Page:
The query language phpDocumentor is using is inspired by jsonpath. This page will explain the syntax and give you examples on how to use it in your documentation. The query language can be used in different directives to create living lists of elements and structures, which are updated when you regenerate your documentation. By using the query you will safe yourself a lot of time keeping your documentation up to date.
Queries are always executed on the AST of the documentation. This means that you can query any element in your documentation. However this guide is mostly focused on querying php elements from the api documentation. Which is the most common use case.
|The root element to query. This is the starting point of the query.
|The current element to query. This is the starting point of a subquery.
|The dot-notation is used to select a child element.
|The square brackets are used to select a child element based on a condition.
|The asterisk is used to select all child elements.
|Applies a filter (script) expression.
Most queries you execute will start with a selector to select the ApiSetDescriptor . For your convenience this selector is already part of many directives that focus on the api documentation. If you ever need to select the api documentation you can use the following selector:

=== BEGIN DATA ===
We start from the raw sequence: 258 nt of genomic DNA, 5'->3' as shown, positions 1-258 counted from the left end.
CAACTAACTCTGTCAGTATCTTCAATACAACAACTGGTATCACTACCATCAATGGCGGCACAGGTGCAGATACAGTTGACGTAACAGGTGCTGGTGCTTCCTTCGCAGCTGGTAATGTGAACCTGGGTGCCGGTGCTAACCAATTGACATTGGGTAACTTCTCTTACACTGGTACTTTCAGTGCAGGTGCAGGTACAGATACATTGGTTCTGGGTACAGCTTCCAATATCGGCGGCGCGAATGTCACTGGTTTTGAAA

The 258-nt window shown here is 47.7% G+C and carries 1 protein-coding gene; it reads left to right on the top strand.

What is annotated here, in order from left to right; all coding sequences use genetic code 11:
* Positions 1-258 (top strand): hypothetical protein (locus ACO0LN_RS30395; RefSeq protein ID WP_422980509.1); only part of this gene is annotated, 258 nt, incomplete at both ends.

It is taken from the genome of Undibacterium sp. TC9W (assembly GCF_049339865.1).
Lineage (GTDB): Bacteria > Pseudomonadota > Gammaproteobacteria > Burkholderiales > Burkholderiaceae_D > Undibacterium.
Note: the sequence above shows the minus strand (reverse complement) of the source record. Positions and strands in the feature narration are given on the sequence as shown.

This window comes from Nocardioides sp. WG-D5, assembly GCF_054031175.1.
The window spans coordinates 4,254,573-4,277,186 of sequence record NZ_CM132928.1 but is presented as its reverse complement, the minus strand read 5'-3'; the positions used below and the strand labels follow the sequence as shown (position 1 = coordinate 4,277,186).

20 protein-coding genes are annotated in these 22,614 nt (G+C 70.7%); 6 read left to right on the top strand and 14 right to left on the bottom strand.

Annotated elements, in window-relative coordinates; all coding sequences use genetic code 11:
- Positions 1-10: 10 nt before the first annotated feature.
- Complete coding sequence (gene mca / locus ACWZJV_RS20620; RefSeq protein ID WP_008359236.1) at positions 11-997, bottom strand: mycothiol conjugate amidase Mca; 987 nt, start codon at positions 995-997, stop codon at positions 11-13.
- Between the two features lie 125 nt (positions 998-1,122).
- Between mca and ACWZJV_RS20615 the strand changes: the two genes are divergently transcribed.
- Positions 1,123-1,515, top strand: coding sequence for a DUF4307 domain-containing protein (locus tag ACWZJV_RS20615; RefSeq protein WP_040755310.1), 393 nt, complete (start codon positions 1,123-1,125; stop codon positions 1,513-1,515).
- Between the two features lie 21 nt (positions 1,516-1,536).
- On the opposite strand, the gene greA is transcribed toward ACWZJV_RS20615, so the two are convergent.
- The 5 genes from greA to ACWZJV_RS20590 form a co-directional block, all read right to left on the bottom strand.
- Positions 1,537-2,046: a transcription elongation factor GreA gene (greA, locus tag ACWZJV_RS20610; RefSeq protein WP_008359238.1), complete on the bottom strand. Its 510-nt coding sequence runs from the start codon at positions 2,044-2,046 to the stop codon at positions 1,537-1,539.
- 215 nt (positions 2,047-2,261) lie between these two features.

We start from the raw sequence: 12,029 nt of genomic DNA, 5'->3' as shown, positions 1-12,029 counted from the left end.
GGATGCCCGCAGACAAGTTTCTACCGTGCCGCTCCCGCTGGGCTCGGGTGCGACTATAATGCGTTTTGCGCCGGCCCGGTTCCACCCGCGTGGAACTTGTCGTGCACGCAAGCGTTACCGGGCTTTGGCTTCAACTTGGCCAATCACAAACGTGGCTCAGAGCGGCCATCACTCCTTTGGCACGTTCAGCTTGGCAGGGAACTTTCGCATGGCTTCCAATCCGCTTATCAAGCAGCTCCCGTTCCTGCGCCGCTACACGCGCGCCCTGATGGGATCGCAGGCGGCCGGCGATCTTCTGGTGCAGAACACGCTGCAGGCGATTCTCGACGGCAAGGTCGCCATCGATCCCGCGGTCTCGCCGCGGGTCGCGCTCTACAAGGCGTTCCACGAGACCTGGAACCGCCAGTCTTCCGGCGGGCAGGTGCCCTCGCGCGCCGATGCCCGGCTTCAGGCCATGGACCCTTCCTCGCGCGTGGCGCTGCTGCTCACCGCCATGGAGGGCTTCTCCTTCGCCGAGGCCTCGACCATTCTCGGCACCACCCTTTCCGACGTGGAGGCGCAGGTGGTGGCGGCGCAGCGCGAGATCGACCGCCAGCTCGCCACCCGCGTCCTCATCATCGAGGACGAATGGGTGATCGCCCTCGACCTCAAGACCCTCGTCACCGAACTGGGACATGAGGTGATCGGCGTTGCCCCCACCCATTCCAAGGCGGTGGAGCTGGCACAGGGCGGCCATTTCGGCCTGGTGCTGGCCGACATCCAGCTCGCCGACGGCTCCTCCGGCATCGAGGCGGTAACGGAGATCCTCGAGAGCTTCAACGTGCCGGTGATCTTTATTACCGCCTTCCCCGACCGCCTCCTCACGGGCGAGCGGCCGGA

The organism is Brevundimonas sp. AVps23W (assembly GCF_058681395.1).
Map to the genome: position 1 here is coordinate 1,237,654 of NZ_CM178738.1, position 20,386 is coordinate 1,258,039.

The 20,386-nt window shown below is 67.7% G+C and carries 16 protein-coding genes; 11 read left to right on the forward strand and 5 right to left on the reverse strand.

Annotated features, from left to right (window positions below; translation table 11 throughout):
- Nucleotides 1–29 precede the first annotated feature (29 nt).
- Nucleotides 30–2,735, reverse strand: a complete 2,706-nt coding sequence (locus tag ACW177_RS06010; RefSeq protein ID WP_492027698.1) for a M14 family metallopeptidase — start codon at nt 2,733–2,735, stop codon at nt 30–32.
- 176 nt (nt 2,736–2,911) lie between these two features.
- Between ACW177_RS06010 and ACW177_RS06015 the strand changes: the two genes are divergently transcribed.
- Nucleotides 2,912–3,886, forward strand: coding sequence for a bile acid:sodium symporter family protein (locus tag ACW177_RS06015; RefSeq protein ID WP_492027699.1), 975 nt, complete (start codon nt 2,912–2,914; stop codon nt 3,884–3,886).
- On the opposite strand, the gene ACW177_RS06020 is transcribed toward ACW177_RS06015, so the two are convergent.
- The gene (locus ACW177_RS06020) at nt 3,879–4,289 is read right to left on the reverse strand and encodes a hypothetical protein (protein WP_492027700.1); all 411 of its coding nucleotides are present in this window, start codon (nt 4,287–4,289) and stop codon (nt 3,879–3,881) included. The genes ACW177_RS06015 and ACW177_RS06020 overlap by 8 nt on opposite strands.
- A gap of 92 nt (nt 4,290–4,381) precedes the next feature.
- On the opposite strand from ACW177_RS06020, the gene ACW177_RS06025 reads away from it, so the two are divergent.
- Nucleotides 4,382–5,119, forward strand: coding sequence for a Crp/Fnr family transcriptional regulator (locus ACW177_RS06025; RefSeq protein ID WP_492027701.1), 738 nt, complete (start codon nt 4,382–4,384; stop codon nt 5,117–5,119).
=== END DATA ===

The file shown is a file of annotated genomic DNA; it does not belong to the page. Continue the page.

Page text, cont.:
$.documentationSets.*[?(type(@) == 'ApiSetDescriptor')]
This selector will select all ApiSetDescriptor elements from the documentation. From here you can select any element in your code base using the query language. Let's say you want to select all classes from your code base. You can use the following selector:
$.documentationSets.*[?(type(@) == 'ApiSetDescriptor')].indexes.classes.*
As you can see the
. is used to select a child element by name. This works for all methods on our AST
and also on indexes of collections. Alternatively you can use the
 to select a child element. So a equal
selector would be:
$.documentationSets.*[?(type(@) == 'ApiSetDescriptor')].indexes.['classes']
It is more likely that you want to filter elements from your documentation. For example you want to select all classes
that implement a certain interface or extend a certain class. This is where the
 selector comes in handy. Filters
can be complex expressions and can be combined with the
|| operators. And some basic functions are available
to make it easier to select values based on their type.
A filter is always executed on an collection of elements and can only be part of a
[?(@.inheritedElement == "\phpDocumentor\Transformer\Writer\WriterAbstract")]
This filter will select all classes that extend the WriterAbstract
@ symbol is used to select the current element in the collection.
The following operators are available to use in your filters:
|Checks if the left and right side are equal, note that strict comparision is used. So you can not compare a string with an integer.
|Checks if the left and right side are not equal, note that strict comparision is used. So you can not compare a string with an integer.
|Checks if the left side starts with the right side.